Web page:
I am often told stories about my childhood. Many of which I do not believe for a minute. But some stories I actually believe. I am told that a record player was my first and favorite toy.
For our younger readers, a record player is something used back in the 'good old days' to play REAL MUSIC!!!!
I am also told that I used and destroyed 2 or 3 record players in my childhood. What I was using them for other than playing records that would cause them to be destroyed....well, you'll just have to coax that story out of me. As another story goes, I would start up the turntable just to watch the record label spin around. Simple, glorious times.
I am also told that I would insist my family be absolutely quiet while watching television. I made the demand so I could record the audio of my favorite TV show on a cassette machine and listen to them over and over again without any distracting family conversation in the background. My first radio production job.
Some years passed.
High school was when I discovered the joys of SCHOOL PLAYS and performing before a live audience. It was then that I realized what I wanted to do with the rest of my life. But I also knew I was too chicken to go through my adult years without a steady paycheck. So I went to college.
The State University of New York at Geneseo. My alma mater. And home to WGSU 89.3 FM. My first radio job. Well, not really a job. It was more a place to goof around on the air and learn first hand just how to be a radio personality.
Radio...yes. Personality...not even close.
But I decided to stick with it. Partly because I knew I couldn't work in a career that involved math or science or anything I'd have to get dressed up for. But mostly because I developed a true love for the medium of radio. A love I still have and always will.
After close to 20 years of professional broadcasting, I think I'm getting the hang of it. Now I get to make commercials all day and play on the radio for an hour every weeknight. And unlike my time on the high school stage...it truly is for the best that no one can see me. I fall down a lot during the commercials. No wait...that WOULD be funny to see. Maybe you can just imagine what it would look like and enjoy a little theatre in your mind. Just make sure you keep your ticket stub with you in case you go out of your head.
The line above is a horrible joke. And not all that funny. But keep listening. Every now and again...he get's in a good one.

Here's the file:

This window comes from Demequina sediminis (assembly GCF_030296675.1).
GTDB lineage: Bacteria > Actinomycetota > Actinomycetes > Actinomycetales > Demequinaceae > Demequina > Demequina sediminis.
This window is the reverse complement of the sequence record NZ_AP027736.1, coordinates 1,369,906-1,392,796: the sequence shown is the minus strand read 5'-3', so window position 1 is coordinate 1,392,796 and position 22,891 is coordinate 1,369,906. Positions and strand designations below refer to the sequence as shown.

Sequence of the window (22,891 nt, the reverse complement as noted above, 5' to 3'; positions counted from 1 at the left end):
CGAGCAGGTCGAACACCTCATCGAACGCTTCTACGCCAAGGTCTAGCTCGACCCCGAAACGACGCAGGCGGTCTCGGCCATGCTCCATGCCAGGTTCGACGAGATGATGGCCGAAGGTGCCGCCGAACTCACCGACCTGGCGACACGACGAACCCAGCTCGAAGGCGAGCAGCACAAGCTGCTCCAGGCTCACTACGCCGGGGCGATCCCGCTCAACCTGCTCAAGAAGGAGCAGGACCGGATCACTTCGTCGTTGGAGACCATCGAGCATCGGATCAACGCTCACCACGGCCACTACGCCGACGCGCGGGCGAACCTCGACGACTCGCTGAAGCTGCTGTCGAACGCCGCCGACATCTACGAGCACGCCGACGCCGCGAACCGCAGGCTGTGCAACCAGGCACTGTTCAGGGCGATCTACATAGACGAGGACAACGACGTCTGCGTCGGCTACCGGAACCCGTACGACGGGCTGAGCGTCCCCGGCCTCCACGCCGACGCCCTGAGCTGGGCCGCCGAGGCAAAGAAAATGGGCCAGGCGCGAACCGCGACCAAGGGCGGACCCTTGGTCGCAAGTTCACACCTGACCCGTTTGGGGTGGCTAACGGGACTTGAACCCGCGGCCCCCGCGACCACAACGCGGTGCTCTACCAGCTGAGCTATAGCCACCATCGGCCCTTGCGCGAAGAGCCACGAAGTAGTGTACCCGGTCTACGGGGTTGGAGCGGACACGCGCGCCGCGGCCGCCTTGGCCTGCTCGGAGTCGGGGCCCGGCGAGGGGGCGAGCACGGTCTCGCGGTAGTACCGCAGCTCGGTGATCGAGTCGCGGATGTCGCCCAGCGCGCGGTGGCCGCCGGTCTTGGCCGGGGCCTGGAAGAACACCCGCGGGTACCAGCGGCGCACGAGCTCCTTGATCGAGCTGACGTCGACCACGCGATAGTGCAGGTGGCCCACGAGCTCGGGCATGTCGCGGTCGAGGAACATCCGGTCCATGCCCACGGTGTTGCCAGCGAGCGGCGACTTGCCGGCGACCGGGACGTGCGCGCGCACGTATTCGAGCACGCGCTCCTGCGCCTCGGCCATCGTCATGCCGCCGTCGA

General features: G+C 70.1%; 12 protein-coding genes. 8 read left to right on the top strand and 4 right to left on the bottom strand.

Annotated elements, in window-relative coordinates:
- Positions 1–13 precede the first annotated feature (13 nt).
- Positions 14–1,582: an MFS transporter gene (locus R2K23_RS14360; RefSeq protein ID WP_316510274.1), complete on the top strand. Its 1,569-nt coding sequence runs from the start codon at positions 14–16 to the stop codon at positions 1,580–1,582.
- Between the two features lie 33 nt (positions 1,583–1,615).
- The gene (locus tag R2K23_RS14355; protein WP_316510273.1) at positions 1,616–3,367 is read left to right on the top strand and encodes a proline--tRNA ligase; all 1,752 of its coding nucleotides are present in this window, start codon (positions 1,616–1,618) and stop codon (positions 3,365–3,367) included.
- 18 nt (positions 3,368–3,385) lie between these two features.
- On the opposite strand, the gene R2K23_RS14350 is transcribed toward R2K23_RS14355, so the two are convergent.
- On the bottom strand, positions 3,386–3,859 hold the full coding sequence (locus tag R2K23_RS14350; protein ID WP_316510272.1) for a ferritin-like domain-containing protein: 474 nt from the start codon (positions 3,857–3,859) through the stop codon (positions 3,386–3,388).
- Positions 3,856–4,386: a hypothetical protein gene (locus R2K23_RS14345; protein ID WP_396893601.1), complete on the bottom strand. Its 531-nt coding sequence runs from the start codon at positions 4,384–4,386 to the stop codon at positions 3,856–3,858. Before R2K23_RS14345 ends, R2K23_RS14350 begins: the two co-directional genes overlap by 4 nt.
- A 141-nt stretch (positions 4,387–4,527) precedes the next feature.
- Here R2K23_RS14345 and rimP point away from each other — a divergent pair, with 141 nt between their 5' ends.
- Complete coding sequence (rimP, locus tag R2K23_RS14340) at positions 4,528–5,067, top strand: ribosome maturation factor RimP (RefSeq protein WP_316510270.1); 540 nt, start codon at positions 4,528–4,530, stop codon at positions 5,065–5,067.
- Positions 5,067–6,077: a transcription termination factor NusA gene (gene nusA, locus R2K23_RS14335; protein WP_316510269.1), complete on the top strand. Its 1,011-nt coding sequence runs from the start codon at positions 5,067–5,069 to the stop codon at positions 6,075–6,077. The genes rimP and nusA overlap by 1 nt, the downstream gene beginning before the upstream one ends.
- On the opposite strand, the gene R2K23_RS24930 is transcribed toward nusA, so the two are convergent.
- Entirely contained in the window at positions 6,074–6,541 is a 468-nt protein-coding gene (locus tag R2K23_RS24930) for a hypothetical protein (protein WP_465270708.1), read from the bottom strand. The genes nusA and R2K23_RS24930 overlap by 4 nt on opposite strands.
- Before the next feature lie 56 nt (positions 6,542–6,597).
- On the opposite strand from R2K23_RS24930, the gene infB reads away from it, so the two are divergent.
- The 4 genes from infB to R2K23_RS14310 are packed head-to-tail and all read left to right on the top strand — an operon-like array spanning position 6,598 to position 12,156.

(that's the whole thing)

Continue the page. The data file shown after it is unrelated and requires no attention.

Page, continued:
Today, we shared the story of Joyce Chu, a local runner diagnosed with Parkinsons Disease just about 4 years ago. She is running the NY Marathon as a benefit for Parkinsons Disease research through Team Fox...the Michael J Fox Foundation.
Below is more information from Joyce and the link where you can learn more about Team Fox and, if you would like to, make a donation to Joyce's NY Marathon run.
I was diagnosed with Parkinson's Disease four years ago. As many of you know, I was an avid runner prior to my diagnosis, previously winning the Ontario Shore Marathon. Although seemingly mild, my movement problems have impacted my ability to run, play tennis, use a mouse and drink out of a martini glass. I ran/galloped the NYC Marathon in 2010 and 2011 for TEAM FOX, the community fund raising branch of the Michael J. Fox Foundation. I ran a PW (personal worst) in 2010 (4 hours, 5 minutes), but my encounter with Michael J. Fox has changed my outlook on life. I was interviewed by Michael J. Fox for a documentary on Parkinson's Disease a couple days before the 2010 NYC Marathon; he is an optimistic, kindhearted man who has so effectively used his notoriety to raise awareness about Parkinson's disease and to raise funds for PD research. He has given patients with Parkinson's Disease hope and has significantly impacted the lives of many of us with PD.
Through my involvement with TEAM FOX, I was fortunate to meet many of the TEAM FOX staff, members and athletes. They are uniformly positive and dedicated to achieving the mission of the Michael J. Fox Foundation, to bring better treatments and, ultimately, a cure to people living with Parkinson's Disease.
This will be my last marathon. Although running was my passion in the past, I no longer enjoy it. Running is a chore because my right leg doesn't keep up with my left. I have to remember to pick up my right leg with each step or I end up tripping and falling. To celebrate my last marathon, I have the honor of running with fellow TEAM FOX member and Parkinson's patient, Matt Wilbur. I met Matt at a TEAM FOX function a few months after the 2010 NYC Marathon. He has been an inspiration for me; he stays positive as he trudges along for 7 hours to complete the NYC marathon.
WHY TEAM FOX:
TEAM FOX is the Michael J. Fox Foundation's (MJFF) grassroots community fundraising program. It is made up of thousands of people worldwide who raise funds and awareness for Parkinson's Disease research. All funds raised through Team Fox go directly to MJFF to further its mission to accelerate the delivery of life-changing treatment, and ultimately a cure, to people with Parkinson's Disease.
TEAM FOX and the Michael J. Fox Foundation are changing the course of Parkinson’s Disease. They are the major driving force in the search for a cure for Parkinson's Disease. Their capacity to streamline and fund targeted research will likely result in breakthrough treatments for Parkinson's disease